Where moisture contents have been high all winter, a sudden dry down won’t be welcomed by the plant and can easily lead to hydrophobic areas of soil that won’t show signs of stress until temperatures rise.
Importantly for the spring season, as we initiate dry down management, STRI research with Qualibra wetting agent has shown that it did successfully hold optimum moisture in the root zone for longer in drying conditions. Furthermore, when high rainfall incidents were simulated with heavy irrigation, the treated soils did not hold any excess moisture. That can help to assure both turf health and playing surface consistency.
To get the best out of any wetting agent, the soil profile needs to have good even moisture at the time of application for the product to spread through. It also benefits from water to push the product into the profile. Waiting too long can result in less than optimum results.
On that note, if you are making an application of wetting agent on its own, or with soil nutrition, the best approach would be using a higher water volume and an 08 XC Nozzle to move the spray down to the surface.
Irrigating immediately after application to wash the spray down, or even applying in light rain, has been shown to give good results.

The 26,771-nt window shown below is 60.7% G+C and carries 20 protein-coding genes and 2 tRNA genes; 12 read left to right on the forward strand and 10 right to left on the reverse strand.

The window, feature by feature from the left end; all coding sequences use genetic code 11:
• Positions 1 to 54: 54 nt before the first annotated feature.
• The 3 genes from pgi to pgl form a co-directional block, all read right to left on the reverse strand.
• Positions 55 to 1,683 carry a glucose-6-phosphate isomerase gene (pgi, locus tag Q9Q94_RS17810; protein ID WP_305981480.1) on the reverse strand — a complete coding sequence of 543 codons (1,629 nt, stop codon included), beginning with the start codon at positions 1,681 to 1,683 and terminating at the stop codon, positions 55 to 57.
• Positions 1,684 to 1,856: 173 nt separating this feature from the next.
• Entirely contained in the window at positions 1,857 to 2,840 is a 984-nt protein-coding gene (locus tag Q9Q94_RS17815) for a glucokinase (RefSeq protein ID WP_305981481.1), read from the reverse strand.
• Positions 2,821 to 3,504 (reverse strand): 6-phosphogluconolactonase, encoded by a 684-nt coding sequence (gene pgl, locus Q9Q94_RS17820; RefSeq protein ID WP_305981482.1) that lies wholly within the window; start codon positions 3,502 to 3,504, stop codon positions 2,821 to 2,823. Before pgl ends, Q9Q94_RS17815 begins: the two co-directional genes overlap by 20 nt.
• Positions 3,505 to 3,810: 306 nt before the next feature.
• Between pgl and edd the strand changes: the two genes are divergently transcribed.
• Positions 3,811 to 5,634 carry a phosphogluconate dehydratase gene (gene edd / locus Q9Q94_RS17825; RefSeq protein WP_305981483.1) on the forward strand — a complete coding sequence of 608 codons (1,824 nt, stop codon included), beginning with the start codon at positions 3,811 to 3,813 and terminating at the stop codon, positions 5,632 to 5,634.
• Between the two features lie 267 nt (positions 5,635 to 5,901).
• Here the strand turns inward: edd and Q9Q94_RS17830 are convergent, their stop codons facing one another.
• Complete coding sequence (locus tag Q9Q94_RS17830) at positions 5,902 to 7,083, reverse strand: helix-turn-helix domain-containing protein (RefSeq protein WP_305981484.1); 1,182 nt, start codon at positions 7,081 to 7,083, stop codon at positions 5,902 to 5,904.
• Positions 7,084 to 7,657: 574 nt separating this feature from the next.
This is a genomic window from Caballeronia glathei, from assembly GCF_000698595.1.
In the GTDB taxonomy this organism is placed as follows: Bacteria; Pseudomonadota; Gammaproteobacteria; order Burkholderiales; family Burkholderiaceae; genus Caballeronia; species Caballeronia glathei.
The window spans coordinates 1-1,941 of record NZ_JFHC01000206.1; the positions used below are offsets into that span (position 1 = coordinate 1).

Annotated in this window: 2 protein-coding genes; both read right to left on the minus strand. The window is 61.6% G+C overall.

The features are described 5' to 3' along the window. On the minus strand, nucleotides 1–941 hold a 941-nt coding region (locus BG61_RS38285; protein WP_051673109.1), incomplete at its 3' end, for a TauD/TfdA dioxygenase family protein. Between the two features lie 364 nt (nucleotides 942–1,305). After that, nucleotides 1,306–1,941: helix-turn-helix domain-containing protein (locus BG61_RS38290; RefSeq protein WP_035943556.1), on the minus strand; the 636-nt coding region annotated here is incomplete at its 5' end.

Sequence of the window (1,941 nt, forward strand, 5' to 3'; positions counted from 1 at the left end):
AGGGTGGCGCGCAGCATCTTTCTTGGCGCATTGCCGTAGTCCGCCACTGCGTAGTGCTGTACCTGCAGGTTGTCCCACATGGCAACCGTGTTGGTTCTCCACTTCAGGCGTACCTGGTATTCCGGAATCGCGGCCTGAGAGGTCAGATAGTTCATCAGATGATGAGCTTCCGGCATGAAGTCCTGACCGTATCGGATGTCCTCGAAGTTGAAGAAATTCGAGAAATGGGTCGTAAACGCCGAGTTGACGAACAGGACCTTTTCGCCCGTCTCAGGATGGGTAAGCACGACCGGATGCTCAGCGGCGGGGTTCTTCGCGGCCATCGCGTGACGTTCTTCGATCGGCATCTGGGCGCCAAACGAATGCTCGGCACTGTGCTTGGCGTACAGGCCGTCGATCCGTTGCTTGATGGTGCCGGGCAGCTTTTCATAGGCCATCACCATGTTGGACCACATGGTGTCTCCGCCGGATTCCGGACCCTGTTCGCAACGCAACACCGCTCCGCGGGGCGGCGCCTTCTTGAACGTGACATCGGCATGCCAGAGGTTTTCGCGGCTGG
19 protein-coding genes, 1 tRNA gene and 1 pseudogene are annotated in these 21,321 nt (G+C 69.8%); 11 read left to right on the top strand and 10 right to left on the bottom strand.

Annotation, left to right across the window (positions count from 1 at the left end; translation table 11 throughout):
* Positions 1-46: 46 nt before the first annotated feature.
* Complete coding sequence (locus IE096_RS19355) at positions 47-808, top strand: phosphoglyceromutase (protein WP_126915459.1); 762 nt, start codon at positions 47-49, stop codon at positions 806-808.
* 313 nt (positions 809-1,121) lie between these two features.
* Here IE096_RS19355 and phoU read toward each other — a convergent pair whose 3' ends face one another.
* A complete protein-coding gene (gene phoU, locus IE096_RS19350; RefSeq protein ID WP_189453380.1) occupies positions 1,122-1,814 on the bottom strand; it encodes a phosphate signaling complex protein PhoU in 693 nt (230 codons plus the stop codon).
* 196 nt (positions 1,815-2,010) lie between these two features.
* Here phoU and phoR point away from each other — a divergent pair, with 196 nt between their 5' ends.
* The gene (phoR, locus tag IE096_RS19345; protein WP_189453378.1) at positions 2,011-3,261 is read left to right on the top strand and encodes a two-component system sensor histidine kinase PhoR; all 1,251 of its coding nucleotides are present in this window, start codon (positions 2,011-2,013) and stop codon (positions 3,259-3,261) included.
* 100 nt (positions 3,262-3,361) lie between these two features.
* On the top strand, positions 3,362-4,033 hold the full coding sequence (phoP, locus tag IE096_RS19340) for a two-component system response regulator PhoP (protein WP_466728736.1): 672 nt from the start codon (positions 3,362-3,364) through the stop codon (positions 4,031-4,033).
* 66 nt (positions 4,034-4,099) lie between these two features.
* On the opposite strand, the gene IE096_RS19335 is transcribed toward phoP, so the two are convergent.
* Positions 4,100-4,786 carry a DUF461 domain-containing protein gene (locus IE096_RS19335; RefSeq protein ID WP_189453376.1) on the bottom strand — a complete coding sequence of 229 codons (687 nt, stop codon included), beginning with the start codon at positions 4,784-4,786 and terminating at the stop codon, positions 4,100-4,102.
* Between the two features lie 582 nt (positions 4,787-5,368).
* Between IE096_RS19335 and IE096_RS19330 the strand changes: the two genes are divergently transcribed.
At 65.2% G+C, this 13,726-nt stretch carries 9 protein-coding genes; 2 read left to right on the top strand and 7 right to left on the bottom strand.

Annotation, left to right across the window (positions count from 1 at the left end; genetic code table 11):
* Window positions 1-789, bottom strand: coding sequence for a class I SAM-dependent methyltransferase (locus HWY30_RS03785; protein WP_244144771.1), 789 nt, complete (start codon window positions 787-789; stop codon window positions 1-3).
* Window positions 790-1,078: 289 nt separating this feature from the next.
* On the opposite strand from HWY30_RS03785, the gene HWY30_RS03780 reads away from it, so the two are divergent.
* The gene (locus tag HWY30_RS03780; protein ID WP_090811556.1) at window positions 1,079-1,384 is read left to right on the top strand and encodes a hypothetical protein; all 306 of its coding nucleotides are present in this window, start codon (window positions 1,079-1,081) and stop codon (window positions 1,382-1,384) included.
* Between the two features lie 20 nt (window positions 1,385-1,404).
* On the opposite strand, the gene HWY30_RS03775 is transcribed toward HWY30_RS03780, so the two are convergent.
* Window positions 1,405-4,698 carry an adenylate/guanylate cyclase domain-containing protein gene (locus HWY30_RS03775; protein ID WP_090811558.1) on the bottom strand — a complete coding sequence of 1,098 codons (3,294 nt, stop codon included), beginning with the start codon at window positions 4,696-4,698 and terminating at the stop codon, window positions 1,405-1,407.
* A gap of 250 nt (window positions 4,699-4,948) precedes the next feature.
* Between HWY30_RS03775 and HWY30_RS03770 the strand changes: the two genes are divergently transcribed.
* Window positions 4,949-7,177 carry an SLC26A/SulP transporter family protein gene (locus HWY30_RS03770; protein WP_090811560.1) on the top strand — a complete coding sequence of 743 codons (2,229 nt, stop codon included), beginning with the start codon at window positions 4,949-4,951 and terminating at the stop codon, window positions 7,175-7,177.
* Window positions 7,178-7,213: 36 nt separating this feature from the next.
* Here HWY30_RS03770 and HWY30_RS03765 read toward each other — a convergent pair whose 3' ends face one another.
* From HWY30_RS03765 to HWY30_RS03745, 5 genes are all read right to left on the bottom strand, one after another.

Whilst experience will know what areas of the course are most likely to dry out quickly, new agronomy tools are available, or in development, that will enable a better understanding of dry down rates, and their implication for management practices.
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Moisture meters are an extremely valuable first step to tell you exactly how turf is responding to prevailing conditions at any time.
If you start to regularly take and record readings, then it builds up a picture of the progression of dry down.
Add to that a scouting recording tool on your phone, that will GPS where you take the measurements, whilst at the same time recording observations of the impact on turf, and you can create a picture, or map, of the interactions. Over several years you build up a really valuable asset of how individual areas around the course respond to soil moisture deficits.
With that knowledge, the next step could be the installation of soil moisture probes to continuously record data remotely. Then you can start to see what is happening precisely on your course, and predict how other areas will change and perform over the coming days and weeks.
Having the ability to use trend data, to forecast how things are drying out, is exceptionally powerful to aid decision making.
Now, the GreenCast website is set to launch a new weather modelling and tracking service to map changes in key aspects affecting turf management – including soil temperature; rainfall and active evapotranspiration data. It will give a clear picture of potential soil moisture deficit conditions in real time and forecast.
Armed with that information you can start to see problems before they occur and to take proactive decisions to tailor moisture management across the course and, with improved root retention, set turf up to better withstand the stresses of the summer season.